January 11, 2013 by mattfradd
In a recent interview I did with ABC (Australia), I was asked:
“Influential men in the Catholic Church have used their power over centuries to prevent women from becoming priests, so how is that behaving with integrity toward women?”
Many people think that the Pope, if he wanted to, could wake up tomorrow (or any day after that) morning and with a flick of the pen put an end 2000+ years of “sexist tradition”. Exhibit A:
For a terrific response to the “sexist” slur, I’d highly recommend listening to Peter Kreeft’s talk Women and the Priesthood.
In this post I’d like to stick to addressing the misunderstanding that it’s within the Church’s power to make such a decision.
in 1994 Pope John Paul II formally declared that the Church does not have the power to ordain women:
“Although the teaching that priestly ordination is to be reserved to men alone has been preserved by the constant and universal tradition of the Church and firmly taught by the magisterium in its more recent documents, at the present time in some places it is nonetheless considered still open to debate, or the Church’s judgment that women are not to be admitted to ordination is considered to have a merely disciplinary force.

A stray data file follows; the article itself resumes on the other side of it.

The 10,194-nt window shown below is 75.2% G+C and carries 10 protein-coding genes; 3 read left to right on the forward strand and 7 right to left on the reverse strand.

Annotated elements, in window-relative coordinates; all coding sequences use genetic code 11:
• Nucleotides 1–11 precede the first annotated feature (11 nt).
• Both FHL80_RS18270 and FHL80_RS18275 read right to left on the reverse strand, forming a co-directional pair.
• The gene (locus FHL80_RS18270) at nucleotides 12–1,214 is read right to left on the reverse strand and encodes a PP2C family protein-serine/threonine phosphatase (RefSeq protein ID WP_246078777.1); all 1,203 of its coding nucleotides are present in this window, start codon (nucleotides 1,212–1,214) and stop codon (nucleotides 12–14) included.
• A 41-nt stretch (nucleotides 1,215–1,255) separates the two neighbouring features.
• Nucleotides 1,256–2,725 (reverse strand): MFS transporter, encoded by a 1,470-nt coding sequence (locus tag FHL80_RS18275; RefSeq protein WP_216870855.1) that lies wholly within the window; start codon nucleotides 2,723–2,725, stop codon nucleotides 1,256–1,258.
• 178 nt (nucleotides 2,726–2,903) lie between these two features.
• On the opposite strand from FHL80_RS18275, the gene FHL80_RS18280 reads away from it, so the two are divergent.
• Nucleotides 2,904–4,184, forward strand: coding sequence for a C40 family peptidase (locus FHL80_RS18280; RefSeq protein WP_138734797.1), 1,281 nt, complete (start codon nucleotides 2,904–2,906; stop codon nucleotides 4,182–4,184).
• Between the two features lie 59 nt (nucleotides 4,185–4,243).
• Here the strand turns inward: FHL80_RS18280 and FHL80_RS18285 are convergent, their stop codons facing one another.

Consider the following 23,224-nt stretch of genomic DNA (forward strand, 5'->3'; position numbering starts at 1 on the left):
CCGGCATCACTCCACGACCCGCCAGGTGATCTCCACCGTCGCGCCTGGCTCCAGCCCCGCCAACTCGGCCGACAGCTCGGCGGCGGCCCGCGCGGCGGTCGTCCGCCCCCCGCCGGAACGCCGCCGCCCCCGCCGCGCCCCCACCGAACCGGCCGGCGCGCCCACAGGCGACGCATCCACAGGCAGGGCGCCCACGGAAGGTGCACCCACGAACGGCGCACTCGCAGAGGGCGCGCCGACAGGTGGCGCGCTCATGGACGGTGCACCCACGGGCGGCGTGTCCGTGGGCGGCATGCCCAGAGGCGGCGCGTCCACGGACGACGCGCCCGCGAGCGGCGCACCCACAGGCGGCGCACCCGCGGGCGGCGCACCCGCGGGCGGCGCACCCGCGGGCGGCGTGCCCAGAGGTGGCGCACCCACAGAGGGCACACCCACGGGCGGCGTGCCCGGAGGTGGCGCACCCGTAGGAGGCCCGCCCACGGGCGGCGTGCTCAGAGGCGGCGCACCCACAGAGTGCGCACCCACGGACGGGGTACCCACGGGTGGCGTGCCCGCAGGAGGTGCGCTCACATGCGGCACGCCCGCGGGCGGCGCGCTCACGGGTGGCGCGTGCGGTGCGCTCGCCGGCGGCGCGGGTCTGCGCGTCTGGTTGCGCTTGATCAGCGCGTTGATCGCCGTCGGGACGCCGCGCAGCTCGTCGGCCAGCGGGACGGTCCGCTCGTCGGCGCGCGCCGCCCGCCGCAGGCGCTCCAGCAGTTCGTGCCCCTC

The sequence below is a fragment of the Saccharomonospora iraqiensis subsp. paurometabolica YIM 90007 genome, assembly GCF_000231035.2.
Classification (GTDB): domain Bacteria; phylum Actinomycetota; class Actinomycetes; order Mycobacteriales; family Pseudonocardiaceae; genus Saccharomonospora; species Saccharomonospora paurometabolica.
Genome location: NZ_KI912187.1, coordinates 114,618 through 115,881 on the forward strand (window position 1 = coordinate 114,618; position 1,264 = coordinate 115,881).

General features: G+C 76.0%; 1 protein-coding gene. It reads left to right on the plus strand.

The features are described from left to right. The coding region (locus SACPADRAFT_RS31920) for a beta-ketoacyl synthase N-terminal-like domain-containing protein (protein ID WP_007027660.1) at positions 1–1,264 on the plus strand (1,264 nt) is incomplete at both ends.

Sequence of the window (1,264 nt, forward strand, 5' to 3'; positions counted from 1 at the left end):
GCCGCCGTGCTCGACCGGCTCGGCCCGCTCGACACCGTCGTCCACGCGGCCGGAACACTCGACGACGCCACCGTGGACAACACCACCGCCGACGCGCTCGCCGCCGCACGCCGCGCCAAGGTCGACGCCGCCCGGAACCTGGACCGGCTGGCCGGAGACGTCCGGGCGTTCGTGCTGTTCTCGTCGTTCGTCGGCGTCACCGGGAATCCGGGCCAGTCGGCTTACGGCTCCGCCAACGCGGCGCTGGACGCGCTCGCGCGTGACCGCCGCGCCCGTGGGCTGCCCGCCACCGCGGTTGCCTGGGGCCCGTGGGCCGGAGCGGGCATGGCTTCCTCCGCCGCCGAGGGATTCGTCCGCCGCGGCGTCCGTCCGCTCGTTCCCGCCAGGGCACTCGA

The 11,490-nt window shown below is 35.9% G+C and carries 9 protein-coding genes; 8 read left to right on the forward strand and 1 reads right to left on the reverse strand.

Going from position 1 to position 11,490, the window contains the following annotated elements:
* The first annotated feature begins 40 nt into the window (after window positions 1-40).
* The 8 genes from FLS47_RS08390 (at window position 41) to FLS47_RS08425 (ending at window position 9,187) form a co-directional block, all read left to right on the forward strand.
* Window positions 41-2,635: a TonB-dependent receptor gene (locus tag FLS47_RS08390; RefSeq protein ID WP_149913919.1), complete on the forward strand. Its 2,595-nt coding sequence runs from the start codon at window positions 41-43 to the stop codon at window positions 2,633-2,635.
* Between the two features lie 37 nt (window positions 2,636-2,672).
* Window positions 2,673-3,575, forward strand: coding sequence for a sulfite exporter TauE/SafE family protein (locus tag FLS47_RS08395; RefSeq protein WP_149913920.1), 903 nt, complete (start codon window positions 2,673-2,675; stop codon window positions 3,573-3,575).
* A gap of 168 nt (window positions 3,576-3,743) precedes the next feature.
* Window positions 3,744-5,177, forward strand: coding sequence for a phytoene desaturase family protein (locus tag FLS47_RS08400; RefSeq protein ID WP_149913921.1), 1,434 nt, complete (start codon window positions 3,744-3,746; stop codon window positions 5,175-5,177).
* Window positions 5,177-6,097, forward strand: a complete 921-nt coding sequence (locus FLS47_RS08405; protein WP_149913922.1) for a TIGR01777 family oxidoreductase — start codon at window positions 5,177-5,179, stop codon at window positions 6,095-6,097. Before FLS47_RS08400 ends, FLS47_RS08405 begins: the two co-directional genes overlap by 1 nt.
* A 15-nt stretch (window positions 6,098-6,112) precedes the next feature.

Wherefore, in order that all doubt may be removed regarding a matter of great importance, a matter which pertains to the Church’s divine constitution itself, in virtue of my ministry of confirming the brethren (Luke 22:32) I declare that the Church has no authority whatsoever to confer priestly ordination on women and that this judgment is to be definitively held by all the Church’s faithful” (OrdinatioSacerdotalis 4).
In 1995 the Congregation for the Doctrine of the Faith, in conjunction with the pope, ruled:
“[This teaching] requires definitive assent, since, founded on the written Word of God, and from the beginning constantly preserved and applied in the tradition of the Church, it has been set forth infallibly by the ordinary and universal magisterium (Second Vatican Council, Dogmatic Constitution on the Church, Lumen Gentium 25:2)” (Response of Oct. 25, 1995).
To my lady readers, what’s your take on all of this? Do you perceive the Church as sexist? Why/Why not?